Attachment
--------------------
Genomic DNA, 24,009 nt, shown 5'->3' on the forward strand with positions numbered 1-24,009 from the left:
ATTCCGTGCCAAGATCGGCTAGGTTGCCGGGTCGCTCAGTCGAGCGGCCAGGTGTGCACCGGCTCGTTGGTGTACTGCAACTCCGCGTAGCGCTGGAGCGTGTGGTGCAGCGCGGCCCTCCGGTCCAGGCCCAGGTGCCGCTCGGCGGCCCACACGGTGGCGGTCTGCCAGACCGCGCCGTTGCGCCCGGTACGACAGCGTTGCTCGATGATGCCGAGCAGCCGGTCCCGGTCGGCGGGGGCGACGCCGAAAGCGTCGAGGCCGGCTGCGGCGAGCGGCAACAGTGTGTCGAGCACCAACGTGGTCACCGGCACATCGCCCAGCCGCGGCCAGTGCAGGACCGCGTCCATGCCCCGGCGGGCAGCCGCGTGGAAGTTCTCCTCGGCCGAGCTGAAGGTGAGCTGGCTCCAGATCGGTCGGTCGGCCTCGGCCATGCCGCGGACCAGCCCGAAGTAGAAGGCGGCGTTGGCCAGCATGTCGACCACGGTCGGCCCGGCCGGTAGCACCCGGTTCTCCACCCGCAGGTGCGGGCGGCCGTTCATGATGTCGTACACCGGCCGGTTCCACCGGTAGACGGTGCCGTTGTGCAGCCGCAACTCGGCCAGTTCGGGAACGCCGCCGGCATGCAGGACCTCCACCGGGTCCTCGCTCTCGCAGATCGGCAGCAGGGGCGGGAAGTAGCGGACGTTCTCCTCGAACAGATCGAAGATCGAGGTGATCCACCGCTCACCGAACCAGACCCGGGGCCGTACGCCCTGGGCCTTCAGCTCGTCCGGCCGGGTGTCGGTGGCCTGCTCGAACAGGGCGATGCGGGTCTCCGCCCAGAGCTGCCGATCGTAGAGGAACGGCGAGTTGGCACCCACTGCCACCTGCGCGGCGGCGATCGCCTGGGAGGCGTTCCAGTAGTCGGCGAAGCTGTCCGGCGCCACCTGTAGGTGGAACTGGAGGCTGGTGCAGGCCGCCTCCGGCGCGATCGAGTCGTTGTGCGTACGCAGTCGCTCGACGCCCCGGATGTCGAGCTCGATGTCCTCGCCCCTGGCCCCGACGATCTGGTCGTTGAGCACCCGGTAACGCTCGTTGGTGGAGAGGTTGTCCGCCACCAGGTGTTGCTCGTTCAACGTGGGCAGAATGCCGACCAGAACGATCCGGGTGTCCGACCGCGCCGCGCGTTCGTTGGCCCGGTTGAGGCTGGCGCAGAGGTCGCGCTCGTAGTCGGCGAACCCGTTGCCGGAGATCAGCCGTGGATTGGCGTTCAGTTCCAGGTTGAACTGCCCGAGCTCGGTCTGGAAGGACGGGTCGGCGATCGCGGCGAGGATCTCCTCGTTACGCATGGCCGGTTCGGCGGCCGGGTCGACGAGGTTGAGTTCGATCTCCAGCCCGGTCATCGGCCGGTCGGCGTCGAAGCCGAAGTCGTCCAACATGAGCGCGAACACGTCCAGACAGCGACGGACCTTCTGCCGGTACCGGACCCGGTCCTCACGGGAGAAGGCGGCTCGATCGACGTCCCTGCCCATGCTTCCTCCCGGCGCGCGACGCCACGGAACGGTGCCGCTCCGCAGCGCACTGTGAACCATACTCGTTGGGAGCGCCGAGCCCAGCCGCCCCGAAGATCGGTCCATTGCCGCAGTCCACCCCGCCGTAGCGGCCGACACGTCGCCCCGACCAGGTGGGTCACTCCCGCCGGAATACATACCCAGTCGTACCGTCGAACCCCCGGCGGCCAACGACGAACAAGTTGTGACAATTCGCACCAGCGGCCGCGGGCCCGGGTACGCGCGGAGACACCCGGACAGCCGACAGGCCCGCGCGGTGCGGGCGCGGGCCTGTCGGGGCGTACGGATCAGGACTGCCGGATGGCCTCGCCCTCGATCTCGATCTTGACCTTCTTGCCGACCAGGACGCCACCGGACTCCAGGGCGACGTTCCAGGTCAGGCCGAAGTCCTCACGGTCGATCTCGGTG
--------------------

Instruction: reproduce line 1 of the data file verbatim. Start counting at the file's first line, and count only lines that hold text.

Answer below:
Genomic DNA, 24,009 nt, shown 5'->3' on the forward strand with positions numbered 1-24,009 from the left: